Not sure where to get started and how to find the best home phone provider? Here are some tips to get you started:
- Choose a plan that fits you: Ask yourself, how often will you use the line and where are the people you’ll call? A basic unlimited local call plan is enough for many occasional users and is very affordable. People who spend many hours on the phone though or have relatives on the other side of the country might prefer an unlimited plan with long-distance. To save money, buy enough for your needs, but not more.
- Inform yourself what kinds of calls are included: Basic landline plans often include only unlimited local calls. Long-distance calls may be charged by the minute.
- Watch out for hidden fees: You could be charged more than just a monthly subscription. Read the fine print to be sure that you understand any fees (activation fees, cancellation fees and equipment fees) before you sign up.
- Be aware of the contract's length. Some cheap phone plans require you to sign a 2-year contract. They may only offer a promotional rate for a limited time before the monthly price doubles or triples
Our home phone comparison tool at the top of this page will help you find a great phone service deal.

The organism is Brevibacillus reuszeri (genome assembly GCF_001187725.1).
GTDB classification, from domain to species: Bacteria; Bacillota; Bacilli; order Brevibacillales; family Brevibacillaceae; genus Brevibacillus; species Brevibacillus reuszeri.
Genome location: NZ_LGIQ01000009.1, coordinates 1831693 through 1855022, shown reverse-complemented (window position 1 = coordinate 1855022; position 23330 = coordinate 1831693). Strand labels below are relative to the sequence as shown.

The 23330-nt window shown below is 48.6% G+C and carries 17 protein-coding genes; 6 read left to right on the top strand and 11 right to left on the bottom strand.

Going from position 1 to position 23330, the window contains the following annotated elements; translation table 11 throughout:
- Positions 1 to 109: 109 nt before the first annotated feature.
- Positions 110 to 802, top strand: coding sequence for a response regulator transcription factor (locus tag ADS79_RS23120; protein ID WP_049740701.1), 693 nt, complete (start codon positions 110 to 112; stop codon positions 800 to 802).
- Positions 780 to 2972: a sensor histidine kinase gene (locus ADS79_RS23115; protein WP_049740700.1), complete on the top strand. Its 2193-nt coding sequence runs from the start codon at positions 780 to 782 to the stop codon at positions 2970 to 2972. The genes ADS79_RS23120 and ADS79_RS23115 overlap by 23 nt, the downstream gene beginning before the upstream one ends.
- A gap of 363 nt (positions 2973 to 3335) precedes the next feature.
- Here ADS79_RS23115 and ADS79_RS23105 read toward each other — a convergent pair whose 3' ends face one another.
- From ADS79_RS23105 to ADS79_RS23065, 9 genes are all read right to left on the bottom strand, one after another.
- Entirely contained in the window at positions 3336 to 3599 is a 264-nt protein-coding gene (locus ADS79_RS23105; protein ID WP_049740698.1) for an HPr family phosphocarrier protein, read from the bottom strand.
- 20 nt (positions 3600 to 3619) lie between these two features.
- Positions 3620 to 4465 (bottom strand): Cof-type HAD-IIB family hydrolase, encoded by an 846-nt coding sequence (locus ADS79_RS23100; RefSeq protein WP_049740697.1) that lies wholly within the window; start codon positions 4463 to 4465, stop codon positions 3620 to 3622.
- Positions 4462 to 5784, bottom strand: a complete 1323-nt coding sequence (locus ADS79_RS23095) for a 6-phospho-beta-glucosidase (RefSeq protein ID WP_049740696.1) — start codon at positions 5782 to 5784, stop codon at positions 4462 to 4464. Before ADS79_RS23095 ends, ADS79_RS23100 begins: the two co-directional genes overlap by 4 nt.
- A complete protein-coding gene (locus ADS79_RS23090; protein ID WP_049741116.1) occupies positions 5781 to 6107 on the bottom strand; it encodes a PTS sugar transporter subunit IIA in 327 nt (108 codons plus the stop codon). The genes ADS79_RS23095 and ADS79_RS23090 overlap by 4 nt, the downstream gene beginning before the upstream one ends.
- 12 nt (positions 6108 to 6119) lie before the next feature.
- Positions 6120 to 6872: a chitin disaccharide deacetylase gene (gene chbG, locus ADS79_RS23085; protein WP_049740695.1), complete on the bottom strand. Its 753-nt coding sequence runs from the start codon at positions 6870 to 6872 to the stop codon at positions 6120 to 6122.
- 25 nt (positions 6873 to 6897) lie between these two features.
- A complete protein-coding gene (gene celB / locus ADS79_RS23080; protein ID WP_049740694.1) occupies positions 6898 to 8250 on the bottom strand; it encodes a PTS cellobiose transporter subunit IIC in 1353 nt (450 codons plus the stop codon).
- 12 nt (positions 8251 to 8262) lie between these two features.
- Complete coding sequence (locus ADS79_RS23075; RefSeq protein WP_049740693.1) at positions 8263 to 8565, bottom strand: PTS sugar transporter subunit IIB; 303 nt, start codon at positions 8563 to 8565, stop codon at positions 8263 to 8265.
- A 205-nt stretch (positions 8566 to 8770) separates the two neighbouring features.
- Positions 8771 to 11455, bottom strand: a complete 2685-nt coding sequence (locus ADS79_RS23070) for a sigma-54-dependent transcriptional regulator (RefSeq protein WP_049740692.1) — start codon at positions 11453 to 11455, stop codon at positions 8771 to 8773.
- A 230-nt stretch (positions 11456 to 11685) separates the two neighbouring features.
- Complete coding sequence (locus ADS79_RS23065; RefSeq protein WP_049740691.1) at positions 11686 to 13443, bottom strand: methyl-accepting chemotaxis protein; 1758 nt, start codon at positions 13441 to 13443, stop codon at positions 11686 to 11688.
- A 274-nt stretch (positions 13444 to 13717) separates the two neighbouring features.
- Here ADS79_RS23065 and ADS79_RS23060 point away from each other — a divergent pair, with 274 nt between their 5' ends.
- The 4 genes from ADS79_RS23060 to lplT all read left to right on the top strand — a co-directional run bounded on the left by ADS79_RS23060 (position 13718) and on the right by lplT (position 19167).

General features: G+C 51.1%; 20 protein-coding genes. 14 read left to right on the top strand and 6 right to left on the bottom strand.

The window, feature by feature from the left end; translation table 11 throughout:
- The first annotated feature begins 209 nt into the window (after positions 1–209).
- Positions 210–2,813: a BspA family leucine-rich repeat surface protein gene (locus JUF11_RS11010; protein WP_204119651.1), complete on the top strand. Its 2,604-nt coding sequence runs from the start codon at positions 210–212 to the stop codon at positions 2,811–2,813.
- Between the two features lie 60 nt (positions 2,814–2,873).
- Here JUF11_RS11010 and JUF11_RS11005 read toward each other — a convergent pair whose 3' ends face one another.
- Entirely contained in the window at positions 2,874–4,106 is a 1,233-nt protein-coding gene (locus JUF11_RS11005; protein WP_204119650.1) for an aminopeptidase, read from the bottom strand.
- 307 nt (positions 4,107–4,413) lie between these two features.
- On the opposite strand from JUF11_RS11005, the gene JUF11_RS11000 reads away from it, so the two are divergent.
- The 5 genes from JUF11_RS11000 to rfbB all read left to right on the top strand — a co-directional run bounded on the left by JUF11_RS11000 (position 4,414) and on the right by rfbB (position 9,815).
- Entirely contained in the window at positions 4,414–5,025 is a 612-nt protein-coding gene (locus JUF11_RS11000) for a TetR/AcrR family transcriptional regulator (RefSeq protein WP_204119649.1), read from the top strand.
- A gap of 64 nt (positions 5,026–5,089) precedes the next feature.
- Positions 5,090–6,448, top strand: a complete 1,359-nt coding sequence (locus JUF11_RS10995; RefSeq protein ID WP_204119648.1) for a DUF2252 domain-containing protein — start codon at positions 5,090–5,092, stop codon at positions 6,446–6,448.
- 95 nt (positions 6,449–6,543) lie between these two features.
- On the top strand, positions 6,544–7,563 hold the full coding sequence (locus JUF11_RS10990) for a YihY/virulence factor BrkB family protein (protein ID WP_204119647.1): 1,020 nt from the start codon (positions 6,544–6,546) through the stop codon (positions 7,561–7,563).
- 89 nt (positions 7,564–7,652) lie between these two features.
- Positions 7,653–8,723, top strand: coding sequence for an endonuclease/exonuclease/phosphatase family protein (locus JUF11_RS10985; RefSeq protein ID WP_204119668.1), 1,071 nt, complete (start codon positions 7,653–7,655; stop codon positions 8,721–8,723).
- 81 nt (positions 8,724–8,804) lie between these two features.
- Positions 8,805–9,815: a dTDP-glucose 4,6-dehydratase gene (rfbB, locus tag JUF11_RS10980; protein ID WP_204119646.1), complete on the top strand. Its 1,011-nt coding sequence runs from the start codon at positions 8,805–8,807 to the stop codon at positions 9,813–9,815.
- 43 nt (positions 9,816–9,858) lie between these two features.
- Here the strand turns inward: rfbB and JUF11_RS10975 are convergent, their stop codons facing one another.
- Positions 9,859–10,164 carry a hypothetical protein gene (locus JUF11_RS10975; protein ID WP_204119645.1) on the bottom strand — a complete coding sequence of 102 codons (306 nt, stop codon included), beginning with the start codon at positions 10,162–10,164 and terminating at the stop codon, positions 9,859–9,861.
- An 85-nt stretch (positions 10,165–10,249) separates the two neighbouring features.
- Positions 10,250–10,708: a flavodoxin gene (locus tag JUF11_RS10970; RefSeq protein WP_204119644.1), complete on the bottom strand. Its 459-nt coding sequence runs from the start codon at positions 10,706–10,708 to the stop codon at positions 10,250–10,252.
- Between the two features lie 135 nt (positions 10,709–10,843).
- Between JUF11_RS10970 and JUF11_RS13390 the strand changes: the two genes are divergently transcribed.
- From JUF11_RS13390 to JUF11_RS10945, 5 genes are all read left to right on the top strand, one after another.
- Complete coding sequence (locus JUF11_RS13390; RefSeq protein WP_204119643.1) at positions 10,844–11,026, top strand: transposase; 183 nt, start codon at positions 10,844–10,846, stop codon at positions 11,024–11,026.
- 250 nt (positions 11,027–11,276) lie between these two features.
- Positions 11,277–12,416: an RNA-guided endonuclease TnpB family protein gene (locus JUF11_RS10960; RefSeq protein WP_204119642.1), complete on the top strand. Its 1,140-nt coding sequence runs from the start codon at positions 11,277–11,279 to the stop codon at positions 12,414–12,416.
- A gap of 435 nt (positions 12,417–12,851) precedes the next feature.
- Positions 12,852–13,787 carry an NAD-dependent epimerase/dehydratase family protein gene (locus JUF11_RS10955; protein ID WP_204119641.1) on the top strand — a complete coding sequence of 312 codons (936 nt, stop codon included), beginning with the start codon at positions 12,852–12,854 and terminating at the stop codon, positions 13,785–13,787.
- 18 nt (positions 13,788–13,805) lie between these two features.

What is the best bundle for internet, tv and phone?
Canada’s major telecoms bundle tv, internet and phone service so that you can save by going through one provider. This is available from providers like Rogers, Bell and Telus. Bundling all three services easily costs more than $100 per month, but if you’re a heavy user it may still work out cheaper than buying the services individually.
Among Canada's major telecoms, Rogers lets you add unlimited local calling to your bundle for $10 per month with an existing Ignite Internet package, while Telus offers it for $20 per month with a PureFibre internet package. Finally, Bell is the most expensive with a plan starting at an additional $41.56 per month.
Locally, some smaller providers offer competitive internet, tv and phone bundles like the Quebec-based oxio.